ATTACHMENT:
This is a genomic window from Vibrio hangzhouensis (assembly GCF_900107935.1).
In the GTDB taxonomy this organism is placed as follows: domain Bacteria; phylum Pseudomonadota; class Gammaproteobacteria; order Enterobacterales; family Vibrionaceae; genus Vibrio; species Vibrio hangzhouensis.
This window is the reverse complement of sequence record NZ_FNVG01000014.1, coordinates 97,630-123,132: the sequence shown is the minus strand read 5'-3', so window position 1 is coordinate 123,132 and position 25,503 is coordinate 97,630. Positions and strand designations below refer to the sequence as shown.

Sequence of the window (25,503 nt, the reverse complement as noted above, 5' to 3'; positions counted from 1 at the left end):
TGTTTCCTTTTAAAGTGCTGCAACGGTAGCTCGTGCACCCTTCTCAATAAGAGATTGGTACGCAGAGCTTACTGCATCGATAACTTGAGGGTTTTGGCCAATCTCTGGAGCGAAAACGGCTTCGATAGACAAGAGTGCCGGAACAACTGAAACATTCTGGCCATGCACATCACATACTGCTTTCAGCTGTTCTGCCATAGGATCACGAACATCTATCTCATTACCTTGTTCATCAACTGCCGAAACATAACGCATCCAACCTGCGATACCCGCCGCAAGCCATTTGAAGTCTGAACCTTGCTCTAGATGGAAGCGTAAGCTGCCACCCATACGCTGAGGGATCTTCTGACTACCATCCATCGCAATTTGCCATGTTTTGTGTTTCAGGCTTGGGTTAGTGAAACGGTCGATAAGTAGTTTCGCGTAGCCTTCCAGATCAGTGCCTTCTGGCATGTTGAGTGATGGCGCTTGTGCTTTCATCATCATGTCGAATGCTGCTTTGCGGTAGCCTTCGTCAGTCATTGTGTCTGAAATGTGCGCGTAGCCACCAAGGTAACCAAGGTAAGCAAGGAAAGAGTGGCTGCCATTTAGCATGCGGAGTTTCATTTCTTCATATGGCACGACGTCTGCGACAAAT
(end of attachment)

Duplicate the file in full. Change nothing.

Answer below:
This is a genomic window from Vibrio hangzhouensis (assembly GCF_900107935.1).
In the GTDB taxonomy this organism is placed as follows: domain Bacteria; phylum Pseudomonadota; class Gammaproteobacteria; order Enterobacterales; family Vibrionaceae; genus Vibrio; species Vibrio hangzhouensis.
This window is the reverse complement of sequence record NZ_FNVG01000014.1, coordinates 97,630-123,132: the sequence shown is the minus strand read 5'-3', so window position 1 is coordinate 123,132 and position 25,503 is coordinate 97,630. Positions and strand designations below refer to the sequence as shown.

Sequence of the window (25,503 nt, the reverse complement as noted above, 5' to 3'; positions counted from 1 at the left end):
TGTTTCCTTTTAAAGTGCTGCAACGGTAGCTCGTGCACCCTTCTCAATAAGAGATTGGTACGCAGAGCTTACTGCATCGATAACTTGAGGGTTTTGGCCAATCTCTGGAGCGAAAACGGCTTCGATAGACAAGAGTGCCGGAACAACTGAAACATTCTGGCCATGCACATCACATACTGCTTTCAGCTGTTCTGCCATAGGATCACGAACATCTATCTCATTACCTTGTTCATCAACTGCCGAAACATAACGCATCCAACCTGCGATACCCGCCGCAAGCCATTTGAAGTCTGAACCTTGCTCTAGATGGAAGCGTAAGCTGCCACCCATACGCTGAGGGATCTTCTGACTACCATCCATCGCAATTTGCCATGTTTTGTGTTTCAGGCTTGGGTTAGTGAAACGGTCGATAAGTAGTTTCGCGTAGCCTTCCAGATCAGTGCCTTCTGGCATGTTGAGTGATGGCGCTTGTGCTTTCATCATCATGTCGAATGCTGCTTTGCGGTAGCCTTCGTCAGTCATTGTGTCTGAAATGTGCGCGTAGCCACCAAGGTAACCAAGGTAAGCAAGGAAAGAGTGGCTGCCATTTAGCATGCGGAGTTTCATTTCTTCATATGGCACGACGTCTGCGACAAAT